Today we'll look at Clarkson PLC (LON:CKN) and reflect on its potential as an investment. Specifically, we're going to calculate its Return On Capital Employed (ROCE), in the hopes of getting some insight into the business.
First of all, we'll work out how to calculate ROCE. Second, we'll look at its ROCE compared to similar companies. Then we'll determine how its current liabilities are affecting its ROCE.
Understanding Return On Capital Employed (ROCE)
ROCE measures the amount of pre-tax profits a company can generate from the capital employed in its business. Generally speaking a higher ROCE is better. Overall, it is a valuable metric that has its flaws. Renowned investment researcher Michael Mauboussin has suggested that a high ROCE can indicate that 'one dollar invested in the company generates value of more than one dollar'.
So, How Do We Calculate ROCE?
Analysts use this formula to calculate return on capital employed:
Return on Capital Employed = Earnings Before Interest and Tax (EBIT) ÷ (Total Assets - Current Liabilities)
Or for Clarkson:
0.092 = UK£46m ÷ (UK£642m - UK£143m) (Based on the trailing twelve months to June 2019.)
So, Clarkson has an ROCE of 9.2%.
Is Clarkson's ROCE Good?
One way to assess ROCE is to compare similar companies. In our analysis, Clarkson's ROCE is meaningfully higher than the 5.4% average in the Shipping industry. I think that's good to see, since it implies the company is better than other companies at making the most of its capital. Aside from the industry comparison, Clarkson's ROCE is mediocre in absolute terms, considering the risk of investing in stocks versus the safety of a bank account. Investors may wish to consider higher-performing investments.
Take a look at the image below to see how Clarkson's past growth compares to the average in its industry.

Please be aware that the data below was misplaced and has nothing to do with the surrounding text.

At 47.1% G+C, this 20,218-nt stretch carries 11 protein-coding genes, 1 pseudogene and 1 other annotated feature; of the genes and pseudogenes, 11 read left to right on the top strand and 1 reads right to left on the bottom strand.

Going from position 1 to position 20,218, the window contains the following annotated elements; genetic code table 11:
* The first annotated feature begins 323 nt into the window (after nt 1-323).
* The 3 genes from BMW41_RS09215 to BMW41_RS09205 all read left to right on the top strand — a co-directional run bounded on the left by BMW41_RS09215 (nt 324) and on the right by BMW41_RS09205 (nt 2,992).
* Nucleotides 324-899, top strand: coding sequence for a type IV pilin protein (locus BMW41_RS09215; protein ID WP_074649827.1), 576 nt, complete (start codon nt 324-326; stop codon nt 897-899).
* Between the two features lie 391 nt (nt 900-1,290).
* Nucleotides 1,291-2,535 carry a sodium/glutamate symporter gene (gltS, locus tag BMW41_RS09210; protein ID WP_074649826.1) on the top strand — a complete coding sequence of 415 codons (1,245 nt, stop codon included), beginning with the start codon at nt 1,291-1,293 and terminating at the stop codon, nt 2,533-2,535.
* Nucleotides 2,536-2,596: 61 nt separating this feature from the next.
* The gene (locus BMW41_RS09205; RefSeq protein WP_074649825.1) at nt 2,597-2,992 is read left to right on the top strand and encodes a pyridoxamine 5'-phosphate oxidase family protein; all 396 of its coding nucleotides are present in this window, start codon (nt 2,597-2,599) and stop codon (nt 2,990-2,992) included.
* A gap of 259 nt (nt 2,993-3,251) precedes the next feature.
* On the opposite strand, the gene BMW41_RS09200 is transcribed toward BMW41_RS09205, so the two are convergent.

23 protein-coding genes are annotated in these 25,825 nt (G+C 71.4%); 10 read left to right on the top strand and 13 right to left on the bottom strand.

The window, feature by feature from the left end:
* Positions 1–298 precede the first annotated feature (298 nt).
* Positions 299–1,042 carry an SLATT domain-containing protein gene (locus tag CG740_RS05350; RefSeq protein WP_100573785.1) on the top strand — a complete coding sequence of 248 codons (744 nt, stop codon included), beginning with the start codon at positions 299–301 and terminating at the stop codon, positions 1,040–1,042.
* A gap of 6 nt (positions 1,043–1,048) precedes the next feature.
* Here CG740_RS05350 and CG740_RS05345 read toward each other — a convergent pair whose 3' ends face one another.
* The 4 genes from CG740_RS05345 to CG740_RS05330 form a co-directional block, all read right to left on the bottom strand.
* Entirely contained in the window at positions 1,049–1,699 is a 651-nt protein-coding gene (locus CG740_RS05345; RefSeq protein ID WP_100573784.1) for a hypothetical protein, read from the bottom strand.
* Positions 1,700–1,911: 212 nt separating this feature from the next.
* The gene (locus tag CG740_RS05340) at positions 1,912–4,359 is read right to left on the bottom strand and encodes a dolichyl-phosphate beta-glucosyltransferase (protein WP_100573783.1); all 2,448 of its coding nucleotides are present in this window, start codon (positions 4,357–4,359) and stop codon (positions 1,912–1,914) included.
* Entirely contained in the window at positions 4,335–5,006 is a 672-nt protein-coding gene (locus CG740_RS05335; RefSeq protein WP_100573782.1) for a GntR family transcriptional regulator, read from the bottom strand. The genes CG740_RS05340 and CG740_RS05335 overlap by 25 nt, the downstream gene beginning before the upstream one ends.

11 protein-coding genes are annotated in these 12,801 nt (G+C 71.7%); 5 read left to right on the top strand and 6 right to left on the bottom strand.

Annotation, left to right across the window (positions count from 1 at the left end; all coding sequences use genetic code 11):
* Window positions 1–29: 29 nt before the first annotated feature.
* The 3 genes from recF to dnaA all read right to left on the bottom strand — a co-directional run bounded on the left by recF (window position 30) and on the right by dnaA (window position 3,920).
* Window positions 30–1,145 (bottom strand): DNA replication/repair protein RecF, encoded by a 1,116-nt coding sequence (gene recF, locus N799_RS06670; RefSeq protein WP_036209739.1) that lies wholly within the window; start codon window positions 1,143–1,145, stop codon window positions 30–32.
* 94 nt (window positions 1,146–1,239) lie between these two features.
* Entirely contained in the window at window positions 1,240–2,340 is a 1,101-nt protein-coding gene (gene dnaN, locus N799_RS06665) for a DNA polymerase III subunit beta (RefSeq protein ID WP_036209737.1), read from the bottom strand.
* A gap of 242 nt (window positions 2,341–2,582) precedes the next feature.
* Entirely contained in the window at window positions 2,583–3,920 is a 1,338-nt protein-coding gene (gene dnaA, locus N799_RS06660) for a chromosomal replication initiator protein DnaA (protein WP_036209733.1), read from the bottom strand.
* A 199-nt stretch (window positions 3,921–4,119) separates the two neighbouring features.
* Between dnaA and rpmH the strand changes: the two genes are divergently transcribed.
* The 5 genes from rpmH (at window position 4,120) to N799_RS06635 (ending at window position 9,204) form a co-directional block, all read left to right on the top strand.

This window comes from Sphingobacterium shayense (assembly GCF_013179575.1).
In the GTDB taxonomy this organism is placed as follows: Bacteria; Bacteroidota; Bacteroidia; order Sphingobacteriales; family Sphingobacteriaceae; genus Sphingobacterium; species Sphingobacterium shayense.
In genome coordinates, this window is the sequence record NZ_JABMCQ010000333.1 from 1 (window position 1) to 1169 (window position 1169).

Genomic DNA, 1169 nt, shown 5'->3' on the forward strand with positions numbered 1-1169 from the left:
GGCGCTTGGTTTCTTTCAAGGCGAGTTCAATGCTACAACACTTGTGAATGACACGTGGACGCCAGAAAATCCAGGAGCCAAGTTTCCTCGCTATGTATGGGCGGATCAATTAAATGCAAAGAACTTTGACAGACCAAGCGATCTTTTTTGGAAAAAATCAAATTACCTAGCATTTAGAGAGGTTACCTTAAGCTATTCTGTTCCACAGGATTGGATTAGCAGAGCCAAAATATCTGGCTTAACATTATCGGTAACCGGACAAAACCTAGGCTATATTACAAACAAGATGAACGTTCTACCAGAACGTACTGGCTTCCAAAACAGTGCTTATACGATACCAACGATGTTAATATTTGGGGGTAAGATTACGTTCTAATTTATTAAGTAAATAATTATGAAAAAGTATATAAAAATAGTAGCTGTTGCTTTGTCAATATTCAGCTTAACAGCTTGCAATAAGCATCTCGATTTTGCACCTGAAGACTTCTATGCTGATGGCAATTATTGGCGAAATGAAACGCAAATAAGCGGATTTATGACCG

When considering ROCE, bear in mind that it reflects the past and does not necessarily predict the future. ROCE can be deceptive for cyclical businesses, as returns can look incredible in boom times, and terribly low in downturns. This is because ROCE only looks at one year, instead of considering returns across a whole cycle. What happens in the future is pretty important for investors, so we have prepared a free report on analyst forecasts for Clarkson.
Clarkson's Current Liabilities And Their Impact On Its ROCE
Current liabilities are short term bills and invoices that need to be paid in 12 months or less. Due to the way the ROCE equation works, having large bills due in the near term can make it look as though a company has less capital employed, and thus a higher ROCE than usual. To counter this, investors can check if a company has high current liabilities relative to total assets.
Clarkson has total liabilities of UK£143m and total assets of UK£642m. Therefore its current liabilities are equivalent to approximately 22% of its total assets. It is good to see a restrained amount of current liabilities, as this limits the effect on ROCE.
Our Take On Clarkson's ROCE
That said, Clarkson's ROCE is mediocre, there may be more attractive investments around. Of course, you might also be able to find a better stock than Clarkson. So you may wish to see this free collection of other companies that have grown earnings strongly.
I will like Clarkson better if I see some big insider buys. While we wait, check out this free list of growing companies with considerable, recent, insider buying.
We aim to bring you long-term focused research analysis driven by fundamental data. Note that our analysis may not factor in the latest price-sensitive company announcements or qualitative material.
If you spot an error that warrants correction, please contact the editor at email@example.com. This article by Simply Wall St is general in nature. It does not constitute a recommendation to buy or sell any stock, and does not take account of your objectives, or your financial situation. Simply Wall St has no position in the stocks mentioned. Thank you for reading.
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